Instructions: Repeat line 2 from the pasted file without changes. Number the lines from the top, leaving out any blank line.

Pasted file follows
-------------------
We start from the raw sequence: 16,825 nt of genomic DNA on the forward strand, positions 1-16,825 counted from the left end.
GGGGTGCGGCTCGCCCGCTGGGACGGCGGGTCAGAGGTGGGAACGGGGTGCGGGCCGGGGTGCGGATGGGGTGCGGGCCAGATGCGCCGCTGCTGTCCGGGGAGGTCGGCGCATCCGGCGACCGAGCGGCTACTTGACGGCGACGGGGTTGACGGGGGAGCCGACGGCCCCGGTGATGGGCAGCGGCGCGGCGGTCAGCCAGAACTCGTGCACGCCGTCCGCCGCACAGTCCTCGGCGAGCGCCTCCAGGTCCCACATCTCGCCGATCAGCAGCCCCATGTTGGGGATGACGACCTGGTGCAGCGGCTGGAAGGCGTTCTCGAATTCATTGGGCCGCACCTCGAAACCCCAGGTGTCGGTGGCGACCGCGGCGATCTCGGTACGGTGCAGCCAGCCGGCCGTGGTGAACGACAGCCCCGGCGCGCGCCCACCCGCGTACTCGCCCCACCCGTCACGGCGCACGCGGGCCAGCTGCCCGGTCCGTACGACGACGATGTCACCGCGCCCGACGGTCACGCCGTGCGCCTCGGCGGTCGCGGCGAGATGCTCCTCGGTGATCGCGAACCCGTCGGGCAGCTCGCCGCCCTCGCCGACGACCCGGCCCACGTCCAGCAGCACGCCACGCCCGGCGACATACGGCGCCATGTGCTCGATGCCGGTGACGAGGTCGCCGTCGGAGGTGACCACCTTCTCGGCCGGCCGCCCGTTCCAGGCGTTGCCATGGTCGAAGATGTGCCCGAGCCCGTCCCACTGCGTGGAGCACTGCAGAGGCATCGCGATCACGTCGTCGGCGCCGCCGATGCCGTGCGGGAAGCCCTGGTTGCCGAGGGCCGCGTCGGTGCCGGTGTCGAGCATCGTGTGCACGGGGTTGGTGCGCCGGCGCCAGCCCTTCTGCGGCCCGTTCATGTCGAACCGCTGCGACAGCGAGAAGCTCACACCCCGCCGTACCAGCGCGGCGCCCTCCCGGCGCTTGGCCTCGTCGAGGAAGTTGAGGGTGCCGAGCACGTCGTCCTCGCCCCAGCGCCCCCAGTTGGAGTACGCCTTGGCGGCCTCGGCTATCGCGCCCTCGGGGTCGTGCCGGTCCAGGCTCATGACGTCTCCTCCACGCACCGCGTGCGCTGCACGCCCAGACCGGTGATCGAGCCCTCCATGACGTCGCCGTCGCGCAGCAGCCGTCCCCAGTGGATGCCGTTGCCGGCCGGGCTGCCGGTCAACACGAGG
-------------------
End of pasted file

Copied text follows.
GGGGTGCGGCTCGCCCGCTGGGACGGCGGGTCAGAGGTGGGAACGGGGTGCGGGCCGGGGTGCGGATGGGGTGCGGGCCAGATGCGCCGCTGCTGTCCGGGGAGGTCGGCGCATCCGGCGACCGAGCGGCTACTTGACGGCGACGGGGTTGACGGGGGAGCCGACGGCCCCGGTGATGGGCAGCGGCGCGGCGGTCAGCCAGAACTCGTGCACGCCGTCCGCCGCACAGTCCTCGGCGAGCGCCTCCAGGTCCCACATCTCGCCGATCAGCAGCCCCATGTTGGGGATGACGACCTGGTGCAGCGGCTGGAAGGCGTTCTCGAATTCATTGGGCCGCACCTCGAAACCCCAGGTGTCGGTGGCGACCGCGGCGATCTCGGTACGGTGCAGCCAGCCGGCCGTGGTGAACGACAGCCCCGGCGCGCGCCCACCCGCGTACTCGCCCCACCCGTCACGGCGCACGCGGGCCAGCTGCCCGGTCCGTACGACGACGATGTCACCGCGCCCGACGGTCACGCCGTGCGCCTCGGCGGTCGCGGCGAGATGCTCCTCGGTGATCGCGAACCCGTCGGGCAGCTCGCCGCCCTCGCCGACGACCCGGCCCACGTCCAGCAGCACGCCACGCCCGGCGACATACGGCGCCATGTGCTCGATGCCGGTGACGAGGTCGCCGTCGGAGGTGACCACCTTCTCGGCCGGCCGCCCGTTCCAGGCGTTGCCATGGTCGAAGATGTGCCCGAGCCCGTCCCACTGCGTGGAGCACTGCAGAGGCATCGCGATCACGTCGTCGGCGCCGCCGATGCCGTGCGGGAAGCCCTGGTTGCCGAGGGCCGCGTCGGTGCCGGTGTCGAGCATCGTGTGCACGGGGTTGGTGCGCCGGCGCCAGCCCTTCTGCGGCCCGTTCATGTCGAACCGCTGCGACAGCGAGAAGCTCACACCCCGCCGTACCAGCGCGGCGCCCTCCCGGCGCTTGGCCTCGTCGAGGAAGTTGAGGGTGCCGAGCACGTCGTCCTCGCCCCAGCGCCCCCAGTTGGAGTACGCCTTGGCGGCCTCGGCTATCGCGCCCTCGGGGTCGTGCCGGTCCAGGCTCATGACGTCTCCTCCACGCACCGCGTGCGCTGCACGCCCAGACCGGTGATCGAGCCCTCCATGACGTCGCCGTCGCGCAGCAGCCGTCCCCAGTGGATGCCGTTGCCGGCCGGGCTGCCGGTCAACACGAGG